Review: Stacy Keach As Aging Ernest Hemingway in Goodman Theatre’s Pamplona

As the Goodman Theatre opens Pamplona, a one-man show starring Stacy Keach as an aging, rambling Ernest Hemingway, the production's primary claim to fame may be its rough road to this five-week run: initially slated for last year's season, the show played 11 previews before being abruptly stopped mid-performance on opening night. Keach, it was reported, suffered a mild heart attack on stage and, as the show depends entirely on his performance, the run was cancelled so Keach could rest and recuperate. Pamplona Image courtesy of The Goodman Theatre Written by Jim McGrath and directed by Goodman artistic director Robert Falls, Pamplona returns now as an achievement of endurance, Keach carrying the entire 90-minute internal dialogue on his 77-year-old shoulders. Set entirely in a Spanish hotel room in October 1959, Hemingway is five years past winning the Nobel Prize and fairly certain his best writing is behind him. He'd spent the summer following Spain's bullfighters around the circuit and across the country, and now he owes Time magazine a feature piece on the experience, an article he's having trouble putting together. Pamplona is a play steeped in history. Though I'm no Hemingway scholar (we were both born and raised in Oak Park—does that count for anything?), the play is clearly anchored in well-documented facts and anecdotes from the author's life. Keach's Hemingway reminisces about coming up in the Lost Generation with F. Scott Fitzgerald (simply Scott) and Gertrude Stein (Gertie); he recounts his four wives and affairs in between (and sometimes during); we're transported to bullfights and battlefields as our trip down memory lane winds this way and that. Supporting each story is an array of projections on the hotel room walls, actual archival photos of Hemingway's family and friends plus a few scene-setting images of Parisian streets and crashing waves and the like. Cued perfectly to lines of dialogue, they're a clever way to add dimension to an otherwise one-note narrative that feels more like listening to your grandfather drone on about his glory days rather than a captivating fireside chat with one of history's most charismatic literary icons. Whatever poignant moments exist within the monologue are muted by choppy, amateurish segues and filler that Keach seems to barrel through just to get on to the next story. Several transitions are prompted by a phone call from an unseen desk clerk, Juanito, and the side of dialogue we're privy to is so stilted and silly, it's embarrassing. "What's that you say? It's about money? Oh, ok, put him through," Keach exclaims, by way of getting him on the line with his accountant. Ultimately, the pertinent information McGrath wants us to glean from the conversation is that Hemingway is in dire financial straits, so much so that he requests an advance from Time for the article he still hasn't written. It's not the device of the phone call I object to in order to parlay this information; it's the fumbled set-up that costs the rest of the moment its desired impact. Time and again, and despite Keach's restored health and complete commitment to the role, the creative team seems to miss opportunities to infuse Hemingway's stories with the visceral energy one associates with this larger-than-life legend. Instead, it's a defeated old man wandering from this desk chair to that armchair to this corner of the room to that small balcony upstage, talking about what a bitch Zelda Fitzgerald was and how his every struggle in life is his mother's fault. In between, we get chronologically spoon-fed the simplified backstories of some of his best-known work, including The Sun Also Rises, A Farewell to Arms, The Old Man and the Sea and For Whom the Bell Tolls. It's wonderful that Keach has recovered enough to bring Pamplona back to the Chicago stage; he remains a force as ever, and as the tension rises ever so much towards the end of our time together, his performance is both fierce and vulnerable. Though it's difficult to ever really engage with the stories he's sharing (does the "Show, don't tell" adage not apply on stage?), taken as a whole, Pamplona is an enjoyable enough night at the theater. At the very least, you'll head home and pick up whatever Hemingway you have tucked away on a shelf, hungry for vibrant, compelling stories directly from the man himself. Pamplona runs through August 19 at the Goodman Theatre; tickets are $25-$90 and available here. Did you enjoy this review? Please consider supporting Third Coast Review’s arts and culture coverage by becoming a patron. Choose the amount that works best for you, and know how much we appreciate your support!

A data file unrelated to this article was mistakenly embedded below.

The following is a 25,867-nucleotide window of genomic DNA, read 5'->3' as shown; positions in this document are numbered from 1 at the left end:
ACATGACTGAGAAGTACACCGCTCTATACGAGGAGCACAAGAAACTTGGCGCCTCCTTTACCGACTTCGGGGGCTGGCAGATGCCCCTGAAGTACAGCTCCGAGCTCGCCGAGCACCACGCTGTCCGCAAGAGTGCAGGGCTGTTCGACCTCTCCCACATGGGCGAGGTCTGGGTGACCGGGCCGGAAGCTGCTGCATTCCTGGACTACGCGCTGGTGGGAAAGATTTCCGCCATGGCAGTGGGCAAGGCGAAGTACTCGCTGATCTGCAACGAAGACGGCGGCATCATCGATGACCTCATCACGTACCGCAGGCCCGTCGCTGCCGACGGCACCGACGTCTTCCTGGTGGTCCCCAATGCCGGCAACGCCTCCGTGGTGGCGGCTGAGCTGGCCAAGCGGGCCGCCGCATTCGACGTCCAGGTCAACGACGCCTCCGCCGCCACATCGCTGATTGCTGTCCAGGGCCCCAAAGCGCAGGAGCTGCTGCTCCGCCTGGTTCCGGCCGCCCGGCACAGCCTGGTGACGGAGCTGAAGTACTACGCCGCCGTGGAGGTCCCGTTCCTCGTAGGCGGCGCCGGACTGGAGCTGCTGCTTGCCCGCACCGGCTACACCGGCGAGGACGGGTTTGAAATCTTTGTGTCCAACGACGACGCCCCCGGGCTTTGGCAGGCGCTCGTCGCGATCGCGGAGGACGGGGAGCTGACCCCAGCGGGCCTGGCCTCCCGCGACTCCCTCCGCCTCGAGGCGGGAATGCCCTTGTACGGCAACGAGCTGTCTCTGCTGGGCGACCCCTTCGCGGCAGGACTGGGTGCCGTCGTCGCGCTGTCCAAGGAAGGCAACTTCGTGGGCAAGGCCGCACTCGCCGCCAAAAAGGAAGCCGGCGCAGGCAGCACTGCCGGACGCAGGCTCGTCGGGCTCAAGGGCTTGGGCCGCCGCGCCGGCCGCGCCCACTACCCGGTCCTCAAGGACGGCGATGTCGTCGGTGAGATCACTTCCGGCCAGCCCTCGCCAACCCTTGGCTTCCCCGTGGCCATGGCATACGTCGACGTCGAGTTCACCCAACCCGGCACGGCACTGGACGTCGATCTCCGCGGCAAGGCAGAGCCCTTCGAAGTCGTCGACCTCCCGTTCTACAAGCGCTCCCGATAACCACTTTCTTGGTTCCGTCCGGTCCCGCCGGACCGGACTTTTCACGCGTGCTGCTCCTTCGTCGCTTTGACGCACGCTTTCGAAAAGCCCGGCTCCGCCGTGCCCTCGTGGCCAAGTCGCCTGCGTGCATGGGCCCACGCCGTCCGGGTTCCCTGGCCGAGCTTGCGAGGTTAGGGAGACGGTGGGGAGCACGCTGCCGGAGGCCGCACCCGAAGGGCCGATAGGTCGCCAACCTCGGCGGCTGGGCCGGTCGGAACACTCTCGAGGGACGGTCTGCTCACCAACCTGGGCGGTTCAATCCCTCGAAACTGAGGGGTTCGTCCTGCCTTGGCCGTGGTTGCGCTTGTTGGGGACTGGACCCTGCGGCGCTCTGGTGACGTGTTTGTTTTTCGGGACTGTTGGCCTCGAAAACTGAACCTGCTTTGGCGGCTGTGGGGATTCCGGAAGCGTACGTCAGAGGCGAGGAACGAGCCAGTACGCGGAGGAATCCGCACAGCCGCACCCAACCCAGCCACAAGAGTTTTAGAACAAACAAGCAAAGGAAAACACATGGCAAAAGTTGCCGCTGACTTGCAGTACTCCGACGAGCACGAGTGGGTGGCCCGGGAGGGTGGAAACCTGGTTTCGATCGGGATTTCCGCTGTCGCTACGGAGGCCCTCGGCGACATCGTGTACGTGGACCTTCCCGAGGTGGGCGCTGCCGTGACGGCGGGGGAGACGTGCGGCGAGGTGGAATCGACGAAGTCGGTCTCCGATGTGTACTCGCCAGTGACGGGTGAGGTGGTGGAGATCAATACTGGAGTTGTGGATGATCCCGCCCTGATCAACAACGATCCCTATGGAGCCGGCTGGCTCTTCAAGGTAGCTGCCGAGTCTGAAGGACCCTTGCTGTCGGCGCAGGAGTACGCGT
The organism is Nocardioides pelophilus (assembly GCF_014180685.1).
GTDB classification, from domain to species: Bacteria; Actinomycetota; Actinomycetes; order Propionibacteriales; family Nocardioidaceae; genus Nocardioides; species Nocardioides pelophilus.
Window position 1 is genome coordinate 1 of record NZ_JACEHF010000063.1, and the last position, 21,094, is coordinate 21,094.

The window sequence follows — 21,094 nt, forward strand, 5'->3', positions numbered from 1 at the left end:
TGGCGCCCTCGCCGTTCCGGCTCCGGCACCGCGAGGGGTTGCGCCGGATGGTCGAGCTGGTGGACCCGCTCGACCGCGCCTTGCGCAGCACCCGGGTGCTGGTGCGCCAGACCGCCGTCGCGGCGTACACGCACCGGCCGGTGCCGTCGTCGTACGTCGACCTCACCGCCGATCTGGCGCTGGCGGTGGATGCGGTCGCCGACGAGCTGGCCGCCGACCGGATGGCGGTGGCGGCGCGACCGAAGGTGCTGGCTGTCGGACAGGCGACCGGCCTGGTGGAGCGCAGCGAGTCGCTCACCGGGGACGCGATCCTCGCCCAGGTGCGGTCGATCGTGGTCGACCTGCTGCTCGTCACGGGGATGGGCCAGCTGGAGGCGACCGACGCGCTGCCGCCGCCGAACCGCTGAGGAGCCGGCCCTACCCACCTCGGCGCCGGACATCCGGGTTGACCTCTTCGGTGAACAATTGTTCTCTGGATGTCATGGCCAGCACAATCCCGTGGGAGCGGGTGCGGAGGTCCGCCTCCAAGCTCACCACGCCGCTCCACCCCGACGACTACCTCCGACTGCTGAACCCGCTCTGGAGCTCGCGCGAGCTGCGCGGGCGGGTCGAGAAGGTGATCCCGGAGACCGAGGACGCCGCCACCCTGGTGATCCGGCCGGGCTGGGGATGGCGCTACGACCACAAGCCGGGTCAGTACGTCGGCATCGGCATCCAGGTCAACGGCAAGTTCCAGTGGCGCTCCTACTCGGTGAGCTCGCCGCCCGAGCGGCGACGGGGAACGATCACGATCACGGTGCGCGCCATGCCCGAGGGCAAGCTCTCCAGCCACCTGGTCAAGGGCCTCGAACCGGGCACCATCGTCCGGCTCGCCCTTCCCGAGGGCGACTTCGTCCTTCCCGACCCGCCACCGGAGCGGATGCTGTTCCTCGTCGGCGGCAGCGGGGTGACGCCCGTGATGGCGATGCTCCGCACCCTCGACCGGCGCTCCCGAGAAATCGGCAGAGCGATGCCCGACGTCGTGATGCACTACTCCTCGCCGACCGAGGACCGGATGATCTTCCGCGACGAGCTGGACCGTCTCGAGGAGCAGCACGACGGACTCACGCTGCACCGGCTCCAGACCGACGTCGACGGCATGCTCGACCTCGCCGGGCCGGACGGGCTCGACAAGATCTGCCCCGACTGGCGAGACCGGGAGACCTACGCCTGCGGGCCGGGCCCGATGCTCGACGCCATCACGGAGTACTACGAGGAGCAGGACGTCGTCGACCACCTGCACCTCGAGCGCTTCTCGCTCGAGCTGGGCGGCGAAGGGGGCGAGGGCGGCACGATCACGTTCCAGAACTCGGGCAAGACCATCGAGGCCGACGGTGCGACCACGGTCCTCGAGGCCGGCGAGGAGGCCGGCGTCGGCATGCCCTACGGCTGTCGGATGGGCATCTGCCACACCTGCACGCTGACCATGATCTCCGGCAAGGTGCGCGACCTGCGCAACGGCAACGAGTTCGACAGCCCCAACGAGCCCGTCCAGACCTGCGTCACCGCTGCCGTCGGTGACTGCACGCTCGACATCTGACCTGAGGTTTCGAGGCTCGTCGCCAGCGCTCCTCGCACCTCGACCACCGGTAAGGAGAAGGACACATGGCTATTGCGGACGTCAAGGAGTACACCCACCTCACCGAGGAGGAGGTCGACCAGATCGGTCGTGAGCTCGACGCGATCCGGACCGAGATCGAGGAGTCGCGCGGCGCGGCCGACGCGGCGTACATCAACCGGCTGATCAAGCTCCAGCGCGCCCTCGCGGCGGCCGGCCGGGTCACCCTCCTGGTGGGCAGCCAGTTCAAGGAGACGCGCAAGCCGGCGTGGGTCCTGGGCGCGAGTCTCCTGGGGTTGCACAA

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Lisa Trifone